If you read the headline expecting me to pontificate on some area of expertise that I possess, it won’t be happening. Instead of offering my advice as an expert, I thought I’d offer my advice TO the experts out there. And here it is…
Just what the heck does it take to be considered an expert these days? From my point of view, not much. Somebody attends a weekend seminar on some thing or other, and by Sunday NightÂ they have a few dozen business cards they printed at home advertising their services as a consultant in an area that 48 hours earlier they were considered a novice. This kind of crap has to end.
I first noticed this phenomenon in the personal training industry. To this day you can still take an online course, go take a test a few weeks later in a nearby city, and suddenly you are worth 60 bucks an hour. Really? Come on! This is not to knock the real pros out there. In fact, it is to defend them. Investing a weekend of your time does not instantly make you a valuable commodity. It takes many of those weekends.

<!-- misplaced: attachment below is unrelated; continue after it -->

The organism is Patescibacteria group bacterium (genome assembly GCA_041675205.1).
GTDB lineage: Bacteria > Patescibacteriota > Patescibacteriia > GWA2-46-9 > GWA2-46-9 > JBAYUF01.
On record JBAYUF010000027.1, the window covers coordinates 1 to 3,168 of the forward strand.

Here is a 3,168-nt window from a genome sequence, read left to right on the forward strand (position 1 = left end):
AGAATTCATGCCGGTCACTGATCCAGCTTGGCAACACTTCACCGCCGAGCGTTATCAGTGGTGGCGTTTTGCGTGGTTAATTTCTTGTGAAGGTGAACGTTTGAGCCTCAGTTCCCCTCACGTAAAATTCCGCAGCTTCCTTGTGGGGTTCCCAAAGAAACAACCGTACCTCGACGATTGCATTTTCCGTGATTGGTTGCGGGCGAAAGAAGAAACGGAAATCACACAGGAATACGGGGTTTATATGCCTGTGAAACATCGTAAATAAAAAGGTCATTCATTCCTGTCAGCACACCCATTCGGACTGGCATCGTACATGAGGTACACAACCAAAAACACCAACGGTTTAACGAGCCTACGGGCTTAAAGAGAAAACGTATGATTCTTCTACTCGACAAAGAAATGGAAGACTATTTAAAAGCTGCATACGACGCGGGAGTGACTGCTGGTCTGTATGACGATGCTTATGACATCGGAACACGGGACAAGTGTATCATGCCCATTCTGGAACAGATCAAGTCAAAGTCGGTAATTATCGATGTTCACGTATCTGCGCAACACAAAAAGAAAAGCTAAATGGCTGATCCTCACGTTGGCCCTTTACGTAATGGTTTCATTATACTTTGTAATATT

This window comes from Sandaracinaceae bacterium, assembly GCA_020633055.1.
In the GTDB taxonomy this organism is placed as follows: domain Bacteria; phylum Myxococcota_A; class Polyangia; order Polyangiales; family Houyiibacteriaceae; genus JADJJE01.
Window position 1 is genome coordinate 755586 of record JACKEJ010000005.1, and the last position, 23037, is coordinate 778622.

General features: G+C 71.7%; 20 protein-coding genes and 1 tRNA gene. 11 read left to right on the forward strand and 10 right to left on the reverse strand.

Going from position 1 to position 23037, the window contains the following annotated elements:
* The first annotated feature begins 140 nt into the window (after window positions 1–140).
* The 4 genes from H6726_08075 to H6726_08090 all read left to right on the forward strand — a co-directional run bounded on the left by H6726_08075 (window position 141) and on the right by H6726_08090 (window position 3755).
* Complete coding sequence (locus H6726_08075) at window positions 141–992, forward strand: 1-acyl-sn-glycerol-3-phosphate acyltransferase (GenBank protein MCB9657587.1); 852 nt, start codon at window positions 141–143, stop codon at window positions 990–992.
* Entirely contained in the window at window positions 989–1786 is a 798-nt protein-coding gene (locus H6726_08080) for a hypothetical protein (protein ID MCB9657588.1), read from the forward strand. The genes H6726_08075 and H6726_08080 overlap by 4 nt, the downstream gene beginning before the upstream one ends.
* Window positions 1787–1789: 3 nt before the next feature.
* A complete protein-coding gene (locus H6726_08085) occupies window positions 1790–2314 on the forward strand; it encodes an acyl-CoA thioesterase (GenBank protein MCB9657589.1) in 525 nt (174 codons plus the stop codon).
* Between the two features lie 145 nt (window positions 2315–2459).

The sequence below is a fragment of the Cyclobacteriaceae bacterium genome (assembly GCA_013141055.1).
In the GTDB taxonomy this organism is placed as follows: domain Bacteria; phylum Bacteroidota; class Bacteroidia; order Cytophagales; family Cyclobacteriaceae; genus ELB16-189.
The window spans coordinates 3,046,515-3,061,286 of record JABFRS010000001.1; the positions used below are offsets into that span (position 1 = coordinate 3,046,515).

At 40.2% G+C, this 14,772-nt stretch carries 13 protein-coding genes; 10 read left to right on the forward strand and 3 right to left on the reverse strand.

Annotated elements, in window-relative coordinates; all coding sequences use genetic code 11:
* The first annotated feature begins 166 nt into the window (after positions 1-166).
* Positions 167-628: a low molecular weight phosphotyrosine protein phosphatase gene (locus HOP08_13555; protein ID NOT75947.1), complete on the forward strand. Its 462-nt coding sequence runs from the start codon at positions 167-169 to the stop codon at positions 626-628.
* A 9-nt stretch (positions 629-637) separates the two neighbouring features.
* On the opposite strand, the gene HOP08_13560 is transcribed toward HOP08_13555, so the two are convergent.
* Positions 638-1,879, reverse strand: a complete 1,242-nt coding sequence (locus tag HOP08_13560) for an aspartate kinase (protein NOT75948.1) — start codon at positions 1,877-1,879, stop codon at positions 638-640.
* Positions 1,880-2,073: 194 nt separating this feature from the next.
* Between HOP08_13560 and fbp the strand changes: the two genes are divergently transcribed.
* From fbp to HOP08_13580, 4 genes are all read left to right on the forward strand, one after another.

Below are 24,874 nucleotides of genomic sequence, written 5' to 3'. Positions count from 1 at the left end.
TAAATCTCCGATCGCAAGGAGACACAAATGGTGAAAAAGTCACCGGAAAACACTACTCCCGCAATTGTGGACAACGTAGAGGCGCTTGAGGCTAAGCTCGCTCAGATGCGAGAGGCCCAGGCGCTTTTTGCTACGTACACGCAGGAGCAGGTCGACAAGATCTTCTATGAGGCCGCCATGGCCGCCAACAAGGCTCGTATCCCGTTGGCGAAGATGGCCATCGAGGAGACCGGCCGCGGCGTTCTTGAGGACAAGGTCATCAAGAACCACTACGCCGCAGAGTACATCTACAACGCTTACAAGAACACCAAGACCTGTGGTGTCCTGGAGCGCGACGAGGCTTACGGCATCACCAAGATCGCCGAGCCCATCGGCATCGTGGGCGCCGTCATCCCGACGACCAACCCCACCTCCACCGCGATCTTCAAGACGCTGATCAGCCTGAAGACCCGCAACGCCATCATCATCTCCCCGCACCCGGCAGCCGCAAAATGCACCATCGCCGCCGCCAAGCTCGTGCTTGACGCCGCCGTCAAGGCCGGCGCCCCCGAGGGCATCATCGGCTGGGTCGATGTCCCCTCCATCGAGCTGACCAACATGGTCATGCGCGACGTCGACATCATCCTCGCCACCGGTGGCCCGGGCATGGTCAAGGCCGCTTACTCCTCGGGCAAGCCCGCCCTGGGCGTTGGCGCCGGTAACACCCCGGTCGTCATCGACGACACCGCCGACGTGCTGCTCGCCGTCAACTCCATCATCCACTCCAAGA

I remember years ago when I was trying to learn Japanese, a tough language. I was to the point where I could hold a reasonably simple conversation. Then I met a woman who told me that she was fluent in Japanese, and she learned it all from watching Shogun. I would never have claimed to be fluent after three years of study, but it turns out I could have achieved fluency by merely watching ten hours of TV. That still leaves time to get my personal training certificate before the weekend is over!
A friend of mine built custom props for entertainers. Another friend asked if he could help out in his shop in order to learn about the trade. After a mere two weeks of sweeping the floor, this ‘friend’ sets off on his own feeling that he had finished his apprenticeship. He had a web site up offering his building services before he had any tools.
So here’s the bottom line: Don’t sell yourself as an expert unless you really are one. You are ruining it for those that put the time in, and giving everyone in your supposed area of expertise a bad name.